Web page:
Cork’s independent arthouse cinema The Kino closed its doors on Sunday last following thirteen years in operation. The decision to close was the result of a high court injunction taken by an architectural firm against the owner, Mick Hannigan, for unpaid fee of €60,000. This arose from an aborted expansion plan for the cinema that would see it developed from a one-screen/one-storey structure to a three-screen complex with a bar/restaurant. Having secured a grant of €750,000 from the Cultural Cinema Consortium through the Arts Council to contribute to the cost of the redevelopment, which was anticipated to be completed for Cork’s year as European Capital of Culture in 2005, the costs of the proposed venture had begun to soar. Despite securing additional loans Mr. Hannigan was still €1 million short of the mark, and was forced to abandon the project.
Although the grant money was never drawn down in the end, sizable costs had stacked up for preparatory work including architectural designs. The Kino has always run under a precarious financial situation, bolstering itself through a few big hits throughout the year, which allowed the cinema to take a hit on the less popular films that were screened. After exhausting other options, Mr. Hannigan announced at the beginning of November that he would be closing the cinema in order to sell the building in order to pay back creditors. This sparked a series of grassroots actions. The setting up of a Facebook page helped gather public support which was translated into a public meeting and ultimately a website (www.savethekino.com) and a trustee bank account through which people could donate money to the cause of keeping the cinema open.
Despite these efforts, it seems, for the moment The Kino (at least in its current location) is no more. As an important cultural institution in Cork (but not just for Cork: it is the only independently run arthouse cinema in Ireland outside of Dublin) the loss of the Kino is a serious blow to the city’s cultural infrastructures. Combined with the closure of the Capitol Cinema a few years ago, whose owners moved their operations to the newly opened Mahon Point shopping centre, the loss of The Kino means that there is now only one cinema (The Gate) in Cork city centre. For a city that has used its perceived status as a ‘cultural city’ to bolster property development and investment over the last decade, this is a poor reflection.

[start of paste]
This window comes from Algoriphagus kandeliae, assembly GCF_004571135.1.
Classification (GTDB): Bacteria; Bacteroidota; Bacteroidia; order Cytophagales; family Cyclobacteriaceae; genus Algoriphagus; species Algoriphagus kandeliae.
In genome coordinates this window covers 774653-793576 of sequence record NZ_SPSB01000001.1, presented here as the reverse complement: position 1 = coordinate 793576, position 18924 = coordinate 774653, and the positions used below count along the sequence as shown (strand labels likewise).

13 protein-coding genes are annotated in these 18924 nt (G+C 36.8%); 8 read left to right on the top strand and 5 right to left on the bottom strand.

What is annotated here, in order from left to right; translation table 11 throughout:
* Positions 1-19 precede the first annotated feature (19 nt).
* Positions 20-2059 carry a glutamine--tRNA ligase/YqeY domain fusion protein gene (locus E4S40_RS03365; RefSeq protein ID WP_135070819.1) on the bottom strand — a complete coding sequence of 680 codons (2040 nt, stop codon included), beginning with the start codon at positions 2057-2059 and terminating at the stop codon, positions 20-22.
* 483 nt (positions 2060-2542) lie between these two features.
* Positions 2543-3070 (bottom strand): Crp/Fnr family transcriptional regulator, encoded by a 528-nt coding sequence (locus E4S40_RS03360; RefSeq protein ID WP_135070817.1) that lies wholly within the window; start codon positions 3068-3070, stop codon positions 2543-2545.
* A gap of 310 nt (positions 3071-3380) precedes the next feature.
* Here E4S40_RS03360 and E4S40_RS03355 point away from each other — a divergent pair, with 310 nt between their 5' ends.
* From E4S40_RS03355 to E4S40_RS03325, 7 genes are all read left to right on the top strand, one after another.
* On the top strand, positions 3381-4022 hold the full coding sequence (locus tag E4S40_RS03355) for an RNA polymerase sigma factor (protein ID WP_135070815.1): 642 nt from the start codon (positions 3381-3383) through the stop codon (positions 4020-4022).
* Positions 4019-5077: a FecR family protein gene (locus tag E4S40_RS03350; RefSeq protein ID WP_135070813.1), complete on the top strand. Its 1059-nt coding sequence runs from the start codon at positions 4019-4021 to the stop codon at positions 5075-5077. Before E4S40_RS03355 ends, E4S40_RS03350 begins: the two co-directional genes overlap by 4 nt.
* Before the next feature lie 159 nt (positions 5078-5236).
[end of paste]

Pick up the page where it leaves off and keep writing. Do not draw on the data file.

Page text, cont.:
What is interesting about the case of The Kino is what it says about the priorities of the state’s current interventions in the property market, epitomised by NAMA. The paltry unpaid fee that has forced The Kino to close its doors is way below the threshold for development loans to be taken into NAMA. On a lesser scale, however, this story is part of the same set of processes. At a time when development was the name of the game, the owner attempted to expand the cinema, got part way along the process, and was forced to abandon it due to inflating costs. Perhaps this is an example of a poorly timed speculative attempt at expansion, but much of the NAMA portfolio is characterised by the same set of conditions. While the banks and the major players are taken care of through NAMA smaller scale initiatives (of which the plans to redevelop The Kino are an iconic example) escape from the net. Granted, The Kino’s problems go way beyond that of their creditors: with poor attendance figures and increasing competition by the mainstream cinemas in the market for more high-profile independent films, the cinema has not found a way to run at a profit for some time, and this latest crisis has merely pushed it over the edge. Nevertheless, I still think it is worth considering the plight of The Kino side by side with NAMA for a moment, in that it starkly contrasts the state’s massive investment in the carcass of the property market and the simultaneous disinvestment in the arts (on a related note check out http://www.ncfa.ie/). The loss of such an institution as The Kino to many aspects of Cork’s cultural and social life should not be underestimated, and it flies directly in the face of the development discourses propagated by City Council for the last decade. It is also characteristic of the lack of spatial and social priorities of the government through their backing of NAMA. Rather than looking at the impact of the economic crisis on cities and towns around the country, NAMA sees everything one big property portfolio. There is a need to escape this logic in order to take stock of what we are really (and rapidly) loosing in the places we live.
Cian O’ Callaghan